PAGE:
BSO Crime Lab Halts Some DNA Analysis After New Times Story

BSO Crime Lab Halts Some DNA Analysis After New Times StoryEXPAND
dave.see via Flickr Creative Commons

After New Times published a story last week about a whistleblower's complaint against the Broward Sheriff's Office Crime Lab — the whistleblower claimed BSO was mishandling of DNA evidence — NBC 6 (WTVJ-TV) reported Friday that BSO had suspended certain aspects of its DNA analysis program.

New Times has also obtained documents from the crime lab's accrediting body, the American Society of Crime Lab Directors Laboratory Accreditation Board (ASCLD-LAB), that show exactly which rules the crime lab, which handles evidence for thousands of criminal drug and DNA cases every year, was found to have violated. The ASCLD-LAB handed down its sanctions in April, but BSO has since appealed that decision.

The allegations could affect thousands of criminal cases in Broward County.

The report came after a private whistleblower, Boynton Beach forensics analyst Tiffany Roy, filed a complaint with the crime lab's accrediting body, the ASCLD-LAB, in October 2015. Roy, who'd been hired to retest a DNA sample swabbed from a knife handle, felt BSO had been incorrectly applying the "stochastic threshold," which tells analysts whether a DNA sample is "complete" enough to be used in a trial.

Roy claims BSO had been trumping up DNA samples and making them seem more useful than they were. "DNA is like a genetic description... like hair color, eye color, weight, birth mark, or a tattoo," she told New Times last week. "You can get a lot of mixable profile data, sort of like saying a perpetrator is a six-foot-tall black male in his twenties. Broward is taking the 'six-foot-tall black male' information and making it seem like it’s got more importance than it really does." Massive crime labs in Washington, D.C., and Austin, Texas, have been criticized for making the same error. BSO immediately disputed Roy's claims.

(Roy's complaint was first reported by Bill Gelin at J.A.A.B. Blog.)

In an April 12 report, ASCLD-LAB confirmed many of Roy's suspicions and wrote that multiple BSO analysis practices were incorrect. Among other claims, the sheriff's procedures had "the potential to not fully recognize the genotypes of all potential contributors and the potential to overstate the statistical significance of occurrence of the evidentiary profile," the report said.

In other words: The crime lab could have been using incorrect or incomplete DNA to charge defendants with crimes.

According to emails attached to the report, BSO has since appealed the ruling. An appeal hearing was held remotely on June 21. Per ASCLD-LAB bylaws, the board must issue a ruling within two weeks.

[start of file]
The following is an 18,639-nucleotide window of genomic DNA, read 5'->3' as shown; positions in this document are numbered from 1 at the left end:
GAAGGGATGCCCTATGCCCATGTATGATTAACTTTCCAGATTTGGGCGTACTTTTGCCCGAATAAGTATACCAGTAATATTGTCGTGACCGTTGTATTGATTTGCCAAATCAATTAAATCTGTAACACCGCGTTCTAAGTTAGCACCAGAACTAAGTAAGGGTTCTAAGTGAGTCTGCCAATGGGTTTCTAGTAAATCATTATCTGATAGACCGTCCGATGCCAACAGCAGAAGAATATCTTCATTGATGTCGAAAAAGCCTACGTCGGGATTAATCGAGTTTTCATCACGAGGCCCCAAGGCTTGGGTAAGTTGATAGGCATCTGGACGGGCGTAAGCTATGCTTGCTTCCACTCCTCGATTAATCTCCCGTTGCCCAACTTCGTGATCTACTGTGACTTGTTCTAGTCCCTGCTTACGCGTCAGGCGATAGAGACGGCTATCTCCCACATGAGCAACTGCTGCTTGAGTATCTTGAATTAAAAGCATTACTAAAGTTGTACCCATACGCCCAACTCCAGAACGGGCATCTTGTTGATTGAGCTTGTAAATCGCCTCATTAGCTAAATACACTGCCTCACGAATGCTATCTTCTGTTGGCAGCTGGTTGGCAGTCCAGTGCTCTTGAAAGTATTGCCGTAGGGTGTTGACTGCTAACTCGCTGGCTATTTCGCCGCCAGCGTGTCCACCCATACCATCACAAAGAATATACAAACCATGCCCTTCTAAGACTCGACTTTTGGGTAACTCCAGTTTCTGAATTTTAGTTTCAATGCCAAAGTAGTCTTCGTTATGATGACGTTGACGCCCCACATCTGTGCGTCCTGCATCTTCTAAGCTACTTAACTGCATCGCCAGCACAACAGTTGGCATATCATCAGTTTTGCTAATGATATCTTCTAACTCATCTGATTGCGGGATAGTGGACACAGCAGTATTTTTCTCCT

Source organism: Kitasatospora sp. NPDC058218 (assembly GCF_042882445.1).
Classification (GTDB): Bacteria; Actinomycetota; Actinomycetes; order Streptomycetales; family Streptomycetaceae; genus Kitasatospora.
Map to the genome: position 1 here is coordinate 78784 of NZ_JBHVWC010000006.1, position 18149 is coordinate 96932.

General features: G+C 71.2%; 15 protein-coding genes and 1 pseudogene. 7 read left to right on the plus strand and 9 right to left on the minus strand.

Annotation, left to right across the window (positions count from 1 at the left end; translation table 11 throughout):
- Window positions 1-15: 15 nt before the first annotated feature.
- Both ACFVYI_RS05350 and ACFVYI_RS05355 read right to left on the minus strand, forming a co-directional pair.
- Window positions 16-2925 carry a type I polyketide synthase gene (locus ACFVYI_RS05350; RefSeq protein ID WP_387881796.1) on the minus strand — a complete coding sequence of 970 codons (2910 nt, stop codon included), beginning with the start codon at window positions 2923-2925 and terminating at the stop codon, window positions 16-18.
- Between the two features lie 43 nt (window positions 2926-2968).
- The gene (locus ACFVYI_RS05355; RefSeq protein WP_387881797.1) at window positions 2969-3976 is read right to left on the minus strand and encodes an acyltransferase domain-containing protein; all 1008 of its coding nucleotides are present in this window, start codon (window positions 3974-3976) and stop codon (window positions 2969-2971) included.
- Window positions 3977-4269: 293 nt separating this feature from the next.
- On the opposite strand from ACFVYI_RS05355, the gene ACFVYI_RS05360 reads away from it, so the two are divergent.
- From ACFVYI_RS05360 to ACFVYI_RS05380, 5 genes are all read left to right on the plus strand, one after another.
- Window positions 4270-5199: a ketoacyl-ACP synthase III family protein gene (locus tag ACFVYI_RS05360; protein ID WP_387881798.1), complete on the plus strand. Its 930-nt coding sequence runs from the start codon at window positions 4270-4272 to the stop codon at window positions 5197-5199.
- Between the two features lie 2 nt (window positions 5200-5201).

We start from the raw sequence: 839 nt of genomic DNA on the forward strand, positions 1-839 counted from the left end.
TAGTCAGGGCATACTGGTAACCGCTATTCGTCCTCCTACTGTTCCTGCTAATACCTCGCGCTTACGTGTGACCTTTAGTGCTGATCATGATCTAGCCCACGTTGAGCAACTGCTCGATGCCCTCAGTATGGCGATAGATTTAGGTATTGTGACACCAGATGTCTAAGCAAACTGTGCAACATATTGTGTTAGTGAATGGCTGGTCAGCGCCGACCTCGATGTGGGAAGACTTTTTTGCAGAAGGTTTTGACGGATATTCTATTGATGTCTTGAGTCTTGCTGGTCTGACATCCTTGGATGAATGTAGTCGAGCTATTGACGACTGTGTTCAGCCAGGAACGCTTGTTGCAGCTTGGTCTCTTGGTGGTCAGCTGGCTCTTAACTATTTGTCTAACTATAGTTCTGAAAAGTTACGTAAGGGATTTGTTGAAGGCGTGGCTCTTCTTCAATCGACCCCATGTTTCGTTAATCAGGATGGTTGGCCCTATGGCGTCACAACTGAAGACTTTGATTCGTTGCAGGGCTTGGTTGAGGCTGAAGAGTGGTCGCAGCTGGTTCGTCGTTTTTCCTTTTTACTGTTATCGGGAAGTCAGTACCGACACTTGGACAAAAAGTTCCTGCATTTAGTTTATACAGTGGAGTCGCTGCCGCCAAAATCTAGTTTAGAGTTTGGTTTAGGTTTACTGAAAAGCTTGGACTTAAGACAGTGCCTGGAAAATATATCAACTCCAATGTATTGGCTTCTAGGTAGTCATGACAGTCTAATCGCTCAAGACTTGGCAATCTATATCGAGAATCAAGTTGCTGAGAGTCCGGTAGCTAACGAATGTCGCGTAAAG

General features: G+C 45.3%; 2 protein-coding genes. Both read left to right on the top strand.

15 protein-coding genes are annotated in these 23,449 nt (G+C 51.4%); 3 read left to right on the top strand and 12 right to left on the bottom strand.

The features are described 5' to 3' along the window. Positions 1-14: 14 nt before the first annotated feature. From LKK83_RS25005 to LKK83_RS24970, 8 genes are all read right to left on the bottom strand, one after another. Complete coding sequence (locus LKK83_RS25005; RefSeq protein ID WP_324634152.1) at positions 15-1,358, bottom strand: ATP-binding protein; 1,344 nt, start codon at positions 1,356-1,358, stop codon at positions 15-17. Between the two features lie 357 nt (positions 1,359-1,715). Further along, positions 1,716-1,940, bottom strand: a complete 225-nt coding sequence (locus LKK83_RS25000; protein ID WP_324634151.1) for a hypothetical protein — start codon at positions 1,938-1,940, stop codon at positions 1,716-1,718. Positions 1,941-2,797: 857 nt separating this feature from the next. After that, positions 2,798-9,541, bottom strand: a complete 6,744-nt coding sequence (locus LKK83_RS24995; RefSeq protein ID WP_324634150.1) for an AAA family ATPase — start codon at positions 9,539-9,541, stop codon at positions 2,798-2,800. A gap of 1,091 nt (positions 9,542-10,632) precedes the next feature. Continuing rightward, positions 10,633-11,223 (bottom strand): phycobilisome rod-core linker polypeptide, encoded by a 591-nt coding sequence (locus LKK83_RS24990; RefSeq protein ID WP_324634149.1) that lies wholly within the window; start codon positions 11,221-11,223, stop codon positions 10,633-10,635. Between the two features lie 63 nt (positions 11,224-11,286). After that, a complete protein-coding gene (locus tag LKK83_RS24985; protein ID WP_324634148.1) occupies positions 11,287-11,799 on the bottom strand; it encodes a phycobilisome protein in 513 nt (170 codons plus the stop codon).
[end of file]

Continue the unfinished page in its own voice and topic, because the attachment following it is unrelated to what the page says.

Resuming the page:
Reached by phone, Crime Lab Director Claudine Carter Pereira said she was not authorized to speak to New Times.

BSO provided the following statement to New Times:

Our understanding of the allegation from the defense attorney’s consultant is in regards to the statistical calculations for mixture interpretations. DNA evidence is rock solid, proven science and that is not what is being called into question, rather the interpretation of statistics.

Our Crime Labs guidelines and protocols have been reviewed and assessed by ASCLD/LAB time and time again and have been deemed scientifically sound and accurate. Attached you will find a recent continuation of accreditation letter from ASCLD along with some other documents you may find helpful.

The BSO Crime Lab exists to provide accurate forensic analysis and examination of evidence to assist the criminal justice process in Broward County. Our crime lab personnel neither work for the prosecution or the defense. The crime lab experts work to find the truth. 

Last week, longtime critic Gordon Weekes of the Broward Public Defender's Office said it will be up to Broward State Attorney Michael Satz to force the lab to shape up. Over at the lab's drug unit, former employee Kelli McDonald had been the focus of multiple Internal Affairs investigations after drugs had apparently gone missing in relation to multiple cocaine samples she'd tested. She resigned in November during an open investigation.

"I don’t know how many times [BSO's] work has to come into question, before they recognize they have a three-alarm fire in the crime lab," Weekes said.

A spokesman for the State Attorney's Office, Ron Ishoy, has not responded to New Times' request for comment.

Here's a copy of the report:

Correction: This piece previously misstated the exact nature of BSO's suspended program. BSO is still "testing" certain portions of DNA, but will cease "statistical reporting of complex mixtures" of DNA for the immediate future.

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